The idea of having a film made about yourself, narcissist or not, sounds great in theory. You get to watch a ninety-plus minute, romanticized version of you played by a better-looking actor or actress on screen and see how you’re perceived by others, which most have always wondered about— at least, I do.
Yet, the 2019 film Hustlers' real-life protagonist Samantha Barbash, played by Jennifer Lopez, is unhappy with the way she was portrayed and is now suing the actresses production company for $40 million dollars. Maybe unhappy is an understatement.
Hustlers was inspired by the Jessica Pressler New York Magazine article about “A modern Robin Hood story: the strippers who stole from (mostly) rich, (usually) disgusting men and gave to, well, themselves.” As the title suggests, strippers, who were led by Barbash, often drugged their clients and stole from them while they were unconscious and inebriated. These clients also happened to work on Wall Street, meaning it wasn’t just a couple of hundred dollars; it was estimated that the group stole around $200,000. Barbash was eventually convicted and pled guilty to the charges which included assault, conspiracy, and grand larceny, resulting in five years probation.
But, despite Pressler’s article and coverage in the media, Barbash feels the way her story was told is inaccurate, particularly in the film. In an interview for Vanity Fair, Barbash mentions the aspects that stood out to her, from Lopez’s mannerism to concocting drug mixtures with her daughter- which never happened. Further, these depictions jarred Barbash, “I’m actually offended by that. That’s attacking my character. I’m a mother. My son is grown. But I’m still a mother,” she said.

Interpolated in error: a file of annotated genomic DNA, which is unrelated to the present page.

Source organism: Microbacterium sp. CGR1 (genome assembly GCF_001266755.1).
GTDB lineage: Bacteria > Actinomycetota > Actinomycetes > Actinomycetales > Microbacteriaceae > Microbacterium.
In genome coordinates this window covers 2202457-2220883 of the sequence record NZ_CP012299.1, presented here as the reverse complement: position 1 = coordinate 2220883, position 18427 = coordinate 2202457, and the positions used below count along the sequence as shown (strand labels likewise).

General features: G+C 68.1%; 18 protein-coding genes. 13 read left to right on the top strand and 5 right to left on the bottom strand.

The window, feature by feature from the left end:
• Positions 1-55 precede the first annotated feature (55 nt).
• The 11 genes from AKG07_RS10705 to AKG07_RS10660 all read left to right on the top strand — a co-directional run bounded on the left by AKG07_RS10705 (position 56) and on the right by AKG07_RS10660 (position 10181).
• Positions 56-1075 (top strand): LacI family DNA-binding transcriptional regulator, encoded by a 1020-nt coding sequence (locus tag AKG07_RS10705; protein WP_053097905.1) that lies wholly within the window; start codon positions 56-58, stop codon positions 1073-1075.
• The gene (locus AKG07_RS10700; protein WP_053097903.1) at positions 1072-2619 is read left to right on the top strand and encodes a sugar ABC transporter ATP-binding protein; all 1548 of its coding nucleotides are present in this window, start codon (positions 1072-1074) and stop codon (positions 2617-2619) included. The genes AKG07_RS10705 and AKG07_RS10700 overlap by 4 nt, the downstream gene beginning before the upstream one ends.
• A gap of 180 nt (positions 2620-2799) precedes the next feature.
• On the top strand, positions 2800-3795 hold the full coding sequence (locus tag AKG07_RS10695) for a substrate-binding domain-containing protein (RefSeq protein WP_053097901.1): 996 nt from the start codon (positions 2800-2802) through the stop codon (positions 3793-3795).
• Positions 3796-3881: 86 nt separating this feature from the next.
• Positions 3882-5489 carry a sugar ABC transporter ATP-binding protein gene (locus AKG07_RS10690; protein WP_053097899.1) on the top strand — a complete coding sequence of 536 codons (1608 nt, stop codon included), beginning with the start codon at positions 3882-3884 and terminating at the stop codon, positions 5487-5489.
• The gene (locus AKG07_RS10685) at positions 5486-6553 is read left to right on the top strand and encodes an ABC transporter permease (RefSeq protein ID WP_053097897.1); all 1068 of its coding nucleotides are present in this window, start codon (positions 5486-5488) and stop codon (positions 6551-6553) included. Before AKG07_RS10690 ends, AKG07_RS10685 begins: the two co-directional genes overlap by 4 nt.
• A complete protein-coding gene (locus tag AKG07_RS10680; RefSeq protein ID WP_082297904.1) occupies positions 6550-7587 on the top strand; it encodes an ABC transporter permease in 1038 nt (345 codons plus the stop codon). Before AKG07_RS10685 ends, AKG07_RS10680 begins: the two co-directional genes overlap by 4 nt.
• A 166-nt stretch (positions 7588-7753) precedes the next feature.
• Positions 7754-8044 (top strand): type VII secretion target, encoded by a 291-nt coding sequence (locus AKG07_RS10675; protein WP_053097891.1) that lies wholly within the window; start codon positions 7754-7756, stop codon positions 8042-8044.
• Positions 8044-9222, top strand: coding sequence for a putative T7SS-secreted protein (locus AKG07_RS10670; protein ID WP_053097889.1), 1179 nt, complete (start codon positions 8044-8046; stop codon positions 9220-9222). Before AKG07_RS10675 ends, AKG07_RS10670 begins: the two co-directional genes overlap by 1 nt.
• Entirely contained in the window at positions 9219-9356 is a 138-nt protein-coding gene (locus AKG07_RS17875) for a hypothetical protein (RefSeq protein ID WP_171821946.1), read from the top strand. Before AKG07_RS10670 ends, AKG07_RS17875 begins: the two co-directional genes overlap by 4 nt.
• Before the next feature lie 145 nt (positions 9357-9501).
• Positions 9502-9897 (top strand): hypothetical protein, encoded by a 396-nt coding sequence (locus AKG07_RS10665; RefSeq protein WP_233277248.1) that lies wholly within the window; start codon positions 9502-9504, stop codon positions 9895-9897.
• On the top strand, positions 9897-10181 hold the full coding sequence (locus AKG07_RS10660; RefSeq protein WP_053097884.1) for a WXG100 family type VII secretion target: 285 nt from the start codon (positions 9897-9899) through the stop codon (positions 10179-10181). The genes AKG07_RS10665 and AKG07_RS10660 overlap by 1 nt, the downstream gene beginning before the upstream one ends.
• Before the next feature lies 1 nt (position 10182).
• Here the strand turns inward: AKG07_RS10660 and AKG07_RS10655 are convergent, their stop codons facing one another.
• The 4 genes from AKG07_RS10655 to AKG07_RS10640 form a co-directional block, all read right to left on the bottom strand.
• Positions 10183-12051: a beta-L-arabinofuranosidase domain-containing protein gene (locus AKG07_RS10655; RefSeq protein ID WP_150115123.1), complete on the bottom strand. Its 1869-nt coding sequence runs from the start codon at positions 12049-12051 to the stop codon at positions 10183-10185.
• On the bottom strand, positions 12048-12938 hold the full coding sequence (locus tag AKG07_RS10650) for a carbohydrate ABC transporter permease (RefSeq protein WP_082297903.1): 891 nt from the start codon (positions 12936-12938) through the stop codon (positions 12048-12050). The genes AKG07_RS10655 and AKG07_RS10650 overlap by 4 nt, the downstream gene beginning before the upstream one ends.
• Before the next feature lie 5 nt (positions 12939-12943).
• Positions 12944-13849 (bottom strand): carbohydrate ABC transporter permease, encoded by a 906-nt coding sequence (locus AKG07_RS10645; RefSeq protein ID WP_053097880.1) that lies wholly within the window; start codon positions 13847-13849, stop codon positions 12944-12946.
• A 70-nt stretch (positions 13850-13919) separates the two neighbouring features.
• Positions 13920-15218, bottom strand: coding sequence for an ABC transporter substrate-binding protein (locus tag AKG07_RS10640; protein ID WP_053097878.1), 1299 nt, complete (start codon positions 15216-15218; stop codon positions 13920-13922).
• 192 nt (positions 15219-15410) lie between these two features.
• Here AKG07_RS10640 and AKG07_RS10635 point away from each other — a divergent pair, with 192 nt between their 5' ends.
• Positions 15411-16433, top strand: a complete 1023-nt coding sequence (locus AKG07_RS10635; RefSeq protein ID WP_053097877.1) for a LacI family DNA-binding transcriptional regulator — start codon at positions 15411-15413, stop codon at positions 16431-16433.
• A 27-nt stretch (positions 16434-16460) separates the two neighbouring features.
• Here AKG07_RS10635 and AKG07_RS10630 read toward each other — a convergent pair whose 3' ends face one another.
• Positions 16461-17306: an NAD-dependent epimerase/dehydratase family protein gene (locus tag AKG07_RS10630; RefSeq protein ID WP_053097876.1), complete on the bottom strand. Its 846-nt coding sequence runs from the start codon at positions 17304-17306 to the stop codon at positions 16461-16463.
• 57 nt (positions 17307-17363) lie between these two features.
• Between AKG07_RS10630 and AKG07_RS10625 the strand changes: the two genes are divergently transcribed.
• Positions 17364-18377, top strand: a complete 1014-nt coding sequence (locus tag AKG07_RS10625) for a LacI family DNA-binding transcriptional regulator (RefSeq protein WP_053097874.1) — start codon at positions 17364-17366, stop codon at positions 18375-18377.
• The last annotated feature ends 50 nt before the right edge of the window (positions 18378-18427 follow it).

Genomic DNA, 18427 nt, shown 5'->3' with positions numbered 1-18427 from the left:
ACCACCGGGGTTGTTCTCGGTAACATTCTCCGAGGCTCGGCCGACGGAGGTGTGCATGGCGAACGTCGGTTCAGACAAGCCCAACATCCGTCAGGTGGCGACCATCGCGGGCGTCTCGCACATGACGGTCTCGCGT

Barbash was asked to contribute to the making of Hustlers but declined due to the compensation. “I’m a businesswoman. J. Lo doesn’t work for free. Why would I? At the end of the day, I have bags that are worth more than what they wanted to pay me,” she said.
The film did well among critics and in figures, grossing over $33 million the first weekend of its release. After numerous people asking if Barbash had watched Hustlers as well as its popularity she figured she’d go and see it for herself and was somewhat disappointed. So much so, that she filed a lawsuit on Tuesday against Nuyorican Productions for exploiting her image and proceeding to use it anyway, without any waivers being signed by Barbash. She is seeking $40 million dollars in total, half for compensation and the other for punitive damages.
“Defendants did not take caution to protect the rights of Ms. Barbash by creating a fictionalized character, or by creating a composite of characters to render JLO’s character a new fictitious one; rather they engaged in a systematic effort to make it well-known that JLO was playing Ms. Barbash,” the lawsuit reads, reported by Page Six. It also includes halting producing copies of the film.
It’s a gray area because although the film didn’t have consent from Barbash to tell her story, it was public interest and it’s not the first occurrence of the media using someone’s identity for profit. Still, in this age, anyone can become an unwanted viral meme overnight, be catfished, have multiple "finstas" and have our Google searches and likes saved to an unknown database. The internet has skewed the concept of identity and will continue to.
Image Courtesy of TMZ via YouTube
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Mayzie is a recent graduate from Tenerife (yes, from that Ed Sheeran song) who is trying her hardest to live her best life in New York City. She's a messy Virgo who loves cats. Follow her barely ever updated Instagram @mayzie_caitlin or her website https://mayziecaitlinhopkins.com/